From education to employment

FE needs to implement enterprise in education to improve employability skills

Dr. James Lott is the Co-Founder and Managing Director of Working Knowledge,

A recent report by Lord Young has highlighted the need to harness the entrepreneurial mind-set of learners through enterprise in education.

With a reported 55% of 18-30 year olds intending to start a business compared to just 35% of the adult population it is essential that young people are taught real business skills and make links with local employers. The Enterprise for All report, released in June, details ways schools, FE and HE can encourage young people to ‘learn and excel in their education‘ and equip them with ‘the confidence to develop a career and vocational interests‘.

One of the ways to do this, Lord Young suggests, is by introducing an Enterprise Passport. This will be a digital record which will list an individual’s extramural and work-related activities. The purpose of this passport would be to present a well-rounded and complete view of the individual which can be used in conjunction with their CV when applying for jobs. It would allow employers to get an insight into the person’s skills outside of their academic qualifications. Young believes ‘this would have a strong motivational effect on children and young people and would be valuable to employers in helping them judge a potential employee.’

The report also details how the FE sector can enable young people to develop the skills they need to progress into the world of work or set up their own business.

A key way of doing this would be incorporating modules into vocational courses which teach learners how to start up and manage a business in that profession. Young suggests a core module on working for yourself and starting a business should be included in Level 3 vocational courses. ‘Hundreds of thousands of students are taught vocational trades, for example a hairdresser, a plumber or a painter, but not how to work for themselves, which many are likely to do at some point in their careers.’

The final suggestion the report makes to address how FE can develop young peoples’ enterprise skills is creating enterprise societies. ‘Enterprise societies operate across all subjects, drawing students from different disciplines together through a grassroots approach. This peer-led introduction to enterprise stimulates and engages them through a collaborative learning-by-doing approach‘. Such societies would give young people the opportunity to network with like-minded individuals and develop new skills to further their career aspirations. The activities they engage in could forge links between the College and the local business community which would make it easier to engage employers to provide meaningful, work related opportunities to learners.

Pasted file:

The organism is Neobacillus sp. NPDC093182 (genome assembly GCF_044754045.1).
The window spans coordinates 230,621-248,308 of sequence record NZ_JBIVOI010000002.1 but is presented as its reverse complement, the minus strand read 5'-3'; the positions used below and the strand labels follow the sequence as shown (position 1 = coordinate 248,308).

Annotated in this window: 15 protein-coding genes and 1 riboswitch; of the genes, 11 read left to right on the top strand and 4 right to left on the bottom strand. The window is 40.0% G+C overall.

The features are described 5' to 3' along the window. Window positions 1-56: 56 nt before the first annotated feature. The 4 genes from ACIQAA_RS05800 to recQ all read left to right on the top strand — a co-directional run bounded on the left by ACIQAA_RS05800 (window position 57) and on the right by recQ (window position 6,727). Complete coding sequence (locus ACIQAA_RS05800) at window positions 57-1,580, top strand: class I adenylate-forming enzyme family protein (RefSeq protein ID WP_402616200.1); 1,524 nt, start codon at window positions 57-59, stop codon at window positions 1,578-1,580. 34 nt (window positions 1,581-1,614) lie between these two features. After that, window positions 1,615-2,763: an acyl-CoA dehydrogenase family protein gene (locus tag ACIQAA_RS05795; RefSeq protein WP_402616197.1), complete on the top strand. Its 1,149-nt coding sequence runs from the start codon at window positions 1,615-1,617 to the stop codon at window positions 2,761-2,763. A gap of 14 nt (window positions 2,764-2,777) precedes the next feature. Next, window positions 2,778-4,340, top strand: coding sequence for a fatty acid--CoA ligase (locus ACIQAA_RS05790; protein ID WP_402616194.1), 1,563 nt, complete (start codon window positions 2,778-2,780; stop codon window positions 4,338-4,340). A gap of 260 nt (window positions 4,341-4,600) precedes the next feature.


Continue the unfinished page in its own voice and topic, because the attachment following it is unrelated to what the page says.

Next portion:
To read the full report, download it here.

At the Working Knowledge social enterprise, we have delivered employability and enterprise programmes with 13 partner colleges this academic year and have also worked with the West of England LEP to address industry skills gaps.

As a result we are aware of the wealth of talent and potential available in FE institutions nationwide. We believe in harnessing this talent through employability activities and engaging local employers to motivate and inspire the students further. With 767,000 young people aged 16-24 currently unemployed in the UK it is essential that we help young people make links with businesses and equip them with the skills that employers want.

All of our activities are tailored to meet the needs of the particular college and they all cater to Study Programme requirements. 72% of learners we have worked with over the past 8 years feel more likely to get a job as a result of the programmes and 15% have been offered further employment opportunities by the employers they have met.

We passionately believe in harnessing the talent and creativity of young people and creating chances for them to open doors into employment. We work with our partner colleges to help them develop strategies for engaging employers and embedding employability into their learner Study Programmes.

Dr. James Lott is the Co-Founder and Managing Director of Working Knowledge, a social enterprise that creates chances for young people to open doors into employment. It offers a range of value-added work experience, enterprise and employability services to FE colleges that engage employers

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